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A Brief History of Classical Education

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  1. Lessons
    Lesson 1: Classical and Medieval Ideas of Leisure and Learning (Preview Content)
    3Topics
    |
    1 Quiz
  2. Lesson 2: The History of American Education (Preview Content)
    4Topics
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    1 Quiz
  3. Lesson 3: Education in the Medieval World
    4Topics
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    1 Quiz
  4. Lesson 4: The History of Ancient Education
    3Topics
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    1 Quiz
  5. Lesson 5: Leisure and the Beautiful
    2Topics
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    1 Quiz
  6. Lesson 6: Aristotle and Classical Education
    2Topics
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    1 Quiz
  7. Lesson 7: Aristotle and Classical Education—Continued
    2Topics
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    1 Quiz
  8. Lesson 8: Aristotle and Classical Education—Continued
    2Topics
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    1 Quiz
  9. Lesson 9: Plato and Classical Education
    3Topics
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    1 Quiz
  10. Lesson 10: Plato and Classical Education—Continued
    2Topics
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    1 Quiz
  11. Lesson 11: Summary and Conclusion
    2Topics
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    1 Quiz
  12. Discussions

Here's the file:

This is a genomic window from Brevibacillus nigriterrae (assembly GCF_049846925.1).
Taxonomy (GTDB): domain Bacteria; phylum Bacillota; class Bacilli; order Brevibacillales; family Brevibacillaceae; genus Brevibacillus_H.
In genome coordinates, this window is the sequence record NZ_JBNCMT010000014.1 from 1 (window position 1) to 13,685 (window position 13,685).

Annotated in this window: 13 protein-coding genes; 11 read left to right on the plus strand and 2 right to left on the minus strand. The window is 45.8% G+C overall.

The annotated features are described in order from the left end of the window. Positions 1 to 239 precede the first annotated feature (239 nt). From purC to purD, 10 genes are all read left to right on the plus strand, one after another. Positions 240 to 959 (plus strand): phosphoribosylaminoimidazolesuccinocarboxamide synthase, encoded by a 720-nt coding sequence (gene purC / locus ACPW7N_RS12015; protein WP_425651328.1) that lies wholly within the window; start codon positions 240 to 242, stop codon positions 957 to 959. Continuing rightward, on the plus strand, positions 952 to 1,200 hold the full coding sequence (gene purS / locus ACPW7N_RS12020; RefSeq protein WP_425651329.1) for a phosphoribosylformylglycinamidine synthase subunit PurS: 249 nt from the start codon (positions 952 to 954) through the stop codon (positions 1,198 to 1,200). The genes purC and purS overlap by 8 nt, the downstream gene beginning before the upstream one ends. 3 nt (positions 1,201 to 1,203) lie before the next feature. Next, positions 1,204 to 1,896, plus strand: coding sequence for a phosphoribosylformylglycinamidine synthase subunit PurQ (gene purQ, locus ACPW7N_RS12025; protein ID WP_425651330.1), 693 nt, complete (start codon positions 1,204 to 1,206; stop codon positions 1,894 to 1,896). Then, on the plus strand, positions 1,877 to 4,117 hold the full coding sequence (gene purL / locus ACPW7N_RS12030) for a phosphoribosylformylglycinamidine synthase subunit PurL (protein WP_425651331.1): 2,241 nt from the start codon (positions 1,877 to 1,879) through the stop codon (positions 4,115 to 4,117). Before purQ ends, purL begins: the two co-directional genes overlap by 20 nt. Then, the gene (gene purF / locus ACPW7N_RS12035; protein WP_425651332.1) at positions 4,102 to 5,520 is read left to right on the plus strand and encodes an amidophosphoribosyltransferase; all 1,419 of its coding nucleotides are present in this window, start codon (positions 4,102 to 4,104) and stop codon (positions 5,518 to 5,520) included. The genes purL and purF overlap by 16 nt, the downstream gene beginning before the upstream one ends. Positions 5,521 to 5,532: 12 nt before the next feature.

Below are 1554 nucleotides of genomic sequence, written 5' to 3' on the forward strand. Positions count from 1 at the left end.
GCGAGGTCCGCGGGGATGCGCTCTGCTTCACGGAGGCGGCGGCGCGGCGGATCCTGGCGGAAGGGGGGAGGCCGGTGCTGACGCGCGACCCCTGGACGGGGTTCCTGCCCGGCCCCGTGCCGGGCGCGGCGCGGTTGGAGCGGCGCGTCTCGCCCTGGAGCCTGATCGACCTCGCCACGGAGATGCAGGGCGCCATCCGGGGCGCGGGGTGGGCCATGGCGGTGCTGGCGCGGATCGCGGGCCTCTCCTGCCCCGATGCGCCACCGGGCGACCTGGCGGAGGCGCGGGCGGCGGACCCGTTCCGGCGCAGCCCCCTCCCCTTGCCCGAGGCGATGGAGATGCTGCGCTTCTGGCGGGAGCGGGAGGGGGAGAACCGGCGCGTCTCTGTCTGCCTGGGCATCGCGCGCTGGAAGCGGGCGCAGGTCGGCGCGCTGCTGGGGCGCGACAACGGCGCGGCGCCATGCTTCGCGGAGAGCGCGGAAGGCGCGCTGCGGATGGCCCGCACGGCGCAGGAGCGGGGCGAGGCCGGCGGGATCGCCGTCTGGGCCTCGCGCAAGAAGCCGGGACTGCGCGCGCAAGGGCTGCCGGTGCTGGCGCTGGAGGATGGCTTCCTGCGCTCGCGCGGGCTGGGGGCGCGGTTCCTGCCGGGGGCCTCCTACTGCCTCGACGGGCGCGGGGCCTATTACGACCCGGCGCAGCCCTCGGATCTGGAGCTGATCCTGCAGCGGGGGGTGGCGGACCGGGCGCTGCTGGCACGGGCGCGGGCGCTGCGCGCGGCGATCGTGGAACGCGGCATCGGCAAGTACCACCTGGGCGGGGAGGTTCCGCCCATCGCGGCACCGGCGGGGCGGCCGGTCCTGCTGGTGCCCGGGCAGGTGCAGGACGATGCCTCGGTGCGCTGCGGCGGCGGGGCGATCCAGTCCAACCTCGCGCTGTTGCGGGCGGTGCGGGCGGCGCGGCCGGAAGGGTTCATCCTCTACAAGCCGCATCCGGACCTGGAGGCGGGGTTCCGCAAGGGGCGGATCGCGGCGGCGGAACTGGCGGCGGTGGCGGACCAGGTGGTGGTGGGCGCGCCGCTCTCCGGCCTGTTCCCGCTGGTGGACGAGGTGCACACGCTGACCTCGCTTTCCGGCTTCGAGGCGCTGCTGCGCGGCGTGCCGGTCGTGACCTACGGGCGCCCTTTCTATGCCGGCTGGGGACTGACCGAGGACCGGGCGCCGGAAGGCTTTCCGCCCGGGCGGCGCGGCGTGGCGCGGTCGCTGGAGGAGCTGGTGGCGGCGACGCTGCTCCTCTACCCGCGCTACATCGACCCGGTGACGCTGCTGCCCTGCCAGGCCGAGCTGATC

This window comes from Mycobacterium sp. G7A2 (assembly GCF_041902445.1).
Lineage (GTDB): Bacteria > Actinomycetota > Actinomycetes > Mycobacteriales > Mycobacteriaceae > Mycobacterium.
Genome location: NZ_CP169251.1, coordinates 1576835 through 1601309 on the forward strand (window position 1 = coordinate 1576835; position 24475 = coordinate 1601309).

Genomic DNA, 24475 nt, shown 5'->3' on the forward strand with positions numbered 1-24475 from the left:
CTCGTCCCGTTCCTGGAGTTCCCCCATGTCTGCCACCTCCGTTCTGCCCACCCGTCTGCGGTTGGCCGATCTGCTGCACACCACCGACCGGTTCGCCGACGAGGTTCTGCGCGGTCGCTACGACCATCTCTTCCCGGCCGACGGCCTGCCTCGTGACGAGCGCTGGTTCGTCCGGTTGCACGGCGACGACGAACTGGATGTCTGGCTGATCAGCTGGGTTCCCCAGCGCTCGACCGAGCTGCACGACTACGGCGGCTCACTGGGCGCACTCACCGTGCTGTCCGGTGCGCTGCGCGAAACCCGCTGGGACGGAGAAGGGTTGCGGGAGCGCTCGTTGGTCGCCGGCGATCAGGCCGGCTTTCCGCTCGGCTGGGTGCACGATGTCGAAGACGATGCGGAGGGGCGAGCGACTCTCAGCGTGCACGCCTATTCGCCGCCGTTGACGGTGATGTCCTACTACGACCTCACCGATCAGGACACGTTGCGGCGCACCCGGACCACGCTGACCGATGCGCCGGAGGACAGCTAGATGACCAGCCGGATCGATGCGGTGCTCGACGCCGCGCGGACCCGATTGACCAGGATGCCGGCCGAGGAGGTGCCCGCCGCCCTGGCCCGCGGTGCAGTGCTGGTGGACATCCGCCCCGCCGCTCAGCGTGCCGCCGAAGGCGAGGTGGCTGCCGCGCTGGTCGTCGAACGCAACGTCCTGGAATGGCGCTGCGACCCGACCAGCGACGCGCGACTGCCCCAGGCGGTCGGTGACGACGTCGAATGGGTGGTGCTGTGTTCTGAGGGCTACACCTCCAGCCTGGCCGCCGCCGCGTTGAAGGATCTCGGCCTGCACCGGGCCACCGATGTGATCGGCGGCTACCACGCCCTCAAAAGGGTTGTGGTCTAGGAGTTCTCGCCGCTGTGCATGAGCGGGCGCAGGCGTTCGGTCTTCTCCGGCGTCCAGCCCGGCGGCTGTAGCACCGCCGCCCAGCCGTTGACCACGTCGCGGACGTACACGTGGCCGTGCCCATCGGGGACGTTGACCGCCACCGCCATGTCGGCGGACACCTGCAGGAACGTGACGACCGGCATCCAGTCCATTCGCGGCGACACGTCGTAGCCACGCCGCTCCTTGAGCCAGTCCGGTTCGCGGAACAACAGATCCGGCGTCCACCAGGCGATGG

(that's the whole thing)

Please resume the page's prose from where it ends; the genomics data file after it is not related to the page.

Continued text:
Discussion 1: Scholé (Leisure) and Classical Education
  13. Discussion 2: The True, Good, and Beautiful in Classical Education
  14. Discussion 3: American and Classical Education Compared
  15. Discussion 4: Vocational Training and Classical Education
  16. Discussion 5: Classical Education and the "Yearning for Being"
  17. Discussion 6: Univ. of Dallas Grad Program for Classical Teachers
  18. End of Course Test
    End of Course Test: Brief History of Classical Education
    1 Quiz
Lesson Progress
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  • How does the history of American education influence how you understand the place of classical education in American society and culture today?
  • Do you think that your pedagogy falls too far on one side or the other of the “Form-Content” distinction? How can you maintain a proper balance?
  • If a lack of unity among Christians helped cause the rise of secularism, how can Classical and Christian schools create a healthy unity among Christians with real and honest disagreements? How could you work to further this in your own school or homeschooling community?
  • Dr. Post argues that classical education needs to be upheld by the whole education system at all levels. How can classical educators today uphold classical principles when it is often so fragmented and out gunned by the educational culture at large?